Sailing off, James and Cam are silently united in stony resistance to their father’s tyranny. They had hoped the voyage would fail but the boat sails off and Mr. Ramsay is happy to be moving quickly and listens with relish to Macalister (who mans the boat) describe the great storm at Christmas. James steers and mans the sail, anticipating Mr. Ramsay’s criticism at even the slightest mistake he might make. Watching her father, Cam feels proud of him despite her and James’ pact of silent resistance. She admires his courage and adventurousness and thinks that, had he been present at the great storm, “he would have launched the lifeboat.”
Although James and Cam are inwardly furious and resentful of Mr. Ramsay, their father, who has never been a very good reader of people’s interior states, is blithely happy and seems unaffected by their mood. And even as she resents her father, Cam admires the same traditionally masculine qualities in Mr. Ramsay that Mrs. Ramsay admired in him in Chapter 1.
Mr. Ramsay points out the summerhouse on the shore, which looks “peaceful” and “unreal” to Cam. Mr. Ramsay sees a desolate, aged image of himself pacing the terrace of the distant summerhouse. He imagines being “bereft” and being given women’s sympathy. He recites a melancholy couplet. Meanwhile, Cam inwardly feels the only reality is the boat they’re on. The reality of their life on that faraway shore is “rubbed out,” “past.” Mr. Ramsay teases Cam for looking at the wrong shore and thinks how hopelessly vague women’s minds are, though that vagueness is also their charm.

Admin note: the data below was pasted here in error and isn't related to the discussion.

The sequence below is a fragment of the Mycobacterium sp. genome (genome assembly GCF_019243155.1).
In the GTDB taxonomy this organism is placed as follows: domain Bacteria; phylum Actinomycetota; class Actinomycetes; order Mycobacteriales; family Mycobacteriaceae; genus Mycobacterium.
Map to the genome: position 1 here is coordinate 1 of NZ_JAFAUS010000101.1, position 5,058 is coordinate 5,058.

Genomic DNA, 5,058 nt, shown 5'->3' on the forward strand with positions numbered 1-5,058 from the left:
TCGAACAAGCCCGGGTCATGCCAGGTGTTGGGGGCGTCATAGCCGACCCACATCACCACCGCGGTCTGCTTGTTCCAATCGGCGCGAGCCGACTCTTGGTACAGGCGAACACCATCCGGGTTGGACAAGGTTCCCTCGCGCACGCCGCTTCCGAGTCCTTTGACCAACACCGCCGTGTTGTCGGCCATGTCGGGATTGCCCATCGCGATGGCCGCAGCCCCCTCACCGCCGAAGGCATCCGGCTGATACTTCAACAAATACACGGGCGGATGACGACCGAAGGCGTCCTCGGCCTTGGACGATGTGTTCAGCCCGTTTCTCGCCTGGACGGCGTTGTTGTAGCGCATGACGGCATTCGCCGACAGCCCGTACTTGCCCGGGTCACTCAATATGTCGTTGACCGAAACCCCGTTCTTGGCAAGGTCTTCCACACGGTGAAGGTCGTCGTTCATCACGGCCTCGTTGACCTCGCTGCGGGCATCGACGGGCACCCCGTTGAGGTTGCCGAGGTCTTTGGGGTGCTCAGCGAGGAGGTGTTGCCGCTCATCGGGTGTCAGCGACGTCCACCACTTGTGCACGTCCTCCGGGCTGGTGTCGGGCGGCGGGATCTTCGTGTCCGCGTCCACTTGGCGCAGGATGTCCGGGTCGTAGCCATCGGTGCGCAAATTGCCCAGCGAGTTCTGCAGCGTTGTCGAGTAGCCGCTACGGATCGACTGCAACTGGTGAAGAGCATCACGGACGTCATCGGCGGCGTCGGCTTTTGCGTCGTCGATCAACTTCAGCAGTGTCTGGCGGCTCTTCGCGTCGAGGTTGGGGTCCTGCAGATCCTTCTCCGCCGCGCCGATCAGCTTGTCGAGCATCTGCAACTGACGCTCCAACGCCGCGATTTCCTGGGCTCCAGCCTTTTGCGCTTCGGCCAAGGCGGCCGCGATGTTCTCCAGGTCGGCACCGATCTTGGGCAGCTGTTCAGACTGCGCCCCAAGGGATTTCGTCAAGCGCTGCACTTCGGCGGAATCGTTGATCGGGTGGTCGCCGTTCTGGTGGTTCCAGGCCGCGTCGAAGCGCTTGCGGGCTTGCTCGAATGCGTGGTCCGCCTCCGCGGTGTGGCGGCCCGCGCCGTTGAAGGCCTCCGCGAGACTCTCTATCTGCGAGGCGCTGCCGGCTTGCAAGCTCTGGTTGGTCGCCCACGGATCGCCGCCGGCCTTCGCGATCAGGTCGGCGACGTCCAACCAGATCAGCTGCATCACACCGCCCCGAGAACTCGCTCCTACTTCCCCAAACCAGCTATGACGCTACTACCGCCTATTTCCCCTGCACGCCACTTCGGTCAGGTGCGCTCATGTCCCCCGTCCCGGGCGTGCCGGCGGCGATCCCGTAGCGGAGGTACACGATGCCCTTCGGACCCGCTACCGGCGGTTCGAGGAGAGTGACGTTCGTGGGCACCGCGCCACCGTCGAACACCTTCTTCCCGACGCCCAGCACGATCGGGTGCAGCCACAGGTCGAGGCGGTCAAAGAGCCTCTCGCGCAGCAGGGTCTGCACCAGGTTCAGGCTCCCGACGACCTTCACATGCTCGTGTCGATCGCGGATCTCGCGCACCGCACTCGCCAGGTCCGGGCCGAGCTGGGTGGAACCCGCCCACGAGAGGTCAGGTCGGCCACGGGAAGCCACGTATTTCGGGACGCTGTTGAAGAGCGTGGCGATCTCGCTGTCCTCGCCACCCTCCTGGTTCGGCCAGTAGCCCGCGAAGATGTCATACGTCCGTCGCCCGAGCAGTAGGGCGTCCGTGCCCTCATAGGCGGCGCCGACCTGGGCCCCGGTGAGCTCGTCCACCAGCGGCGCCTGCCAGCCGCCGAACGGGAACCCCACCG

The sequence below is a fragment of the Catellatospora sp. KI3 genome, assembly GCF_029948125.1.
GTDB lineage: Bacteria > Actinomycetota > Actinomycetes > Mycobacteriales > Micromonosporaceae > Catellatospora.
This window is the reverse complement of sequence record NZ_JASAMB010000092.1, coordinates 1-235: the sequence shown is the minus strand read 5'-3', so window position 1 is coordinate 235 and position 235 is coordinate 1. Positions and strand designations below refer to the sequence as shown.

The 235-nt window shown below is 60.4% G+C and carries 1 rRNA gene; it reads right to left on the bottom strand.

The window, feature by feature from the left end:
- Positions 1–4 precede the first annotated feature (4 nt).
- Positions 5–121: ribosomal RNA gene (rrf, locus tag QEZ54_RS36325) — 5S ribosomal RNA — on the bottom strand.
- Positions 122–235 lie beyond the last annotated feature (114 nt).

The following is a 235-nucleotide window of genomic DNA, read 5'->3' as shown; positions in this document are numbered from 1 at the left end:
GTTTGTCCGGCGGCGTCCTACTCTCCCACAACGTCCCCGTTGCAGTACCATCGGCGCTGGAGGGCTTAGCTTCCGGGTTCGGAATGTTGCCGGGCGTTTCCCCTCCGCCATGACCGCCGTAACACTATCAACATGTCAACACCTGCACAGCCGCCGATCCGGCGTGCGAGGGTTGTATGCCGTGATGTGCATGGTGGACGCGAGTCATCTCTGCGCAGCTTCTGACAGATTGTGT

For Cam, distance extinguishes the meaning of the summerhouse and leaves it looking unreal. For Mr. Ramsay, distance romanticizes the meaning of the summerhouse and allows him to imagine himself as a more pitiable figure: a grieving, older man. Mr. Ramsay expresses his longing for a woman’s attention by reciting literature. Mr. Ramsay is still convinced of and charmed by women’s “foolishness,” as he was with Minta in Chapter 1.
Wanting to make Cam smile, Mr. Ramsay asks about the puppy. Cam feels trapped, wanting to respond and please her father but fearful of breaking her compact with James. James inwardly fears she’ll cave into Mr. Ramsay and recalls a blurry memory of his mother turning away from him to attend to a man. Cam compromises by responding to her father, but only partially and sullenly.
Cam’s barely articulated response to Mr. Ramsay conveys nothing of the genuine interior anguish that lies behind her words. As Mrs. Ramsay feared in Chapter 1, James has retained his childhood disappointment and resentment of his father across time.
Mr. Ramsay gives up on winning over Cam and takes out his book. Cam thinks how she loves and admires Mr. Ramsay above all other people for “his voice,” “his haste,” “his oddity,” “his passion,” his outspokenness. Still his imperious “dominance” remains intolerable and her painful childhood memories of it still make her wake up in the night “trembling with rage.”
Cam’s conflicted feelings towards her father demonstrate the complexity of interior life. At every moment, internal thought encompasses remembered emotions as well as the fleeting, changing feelings of present experience.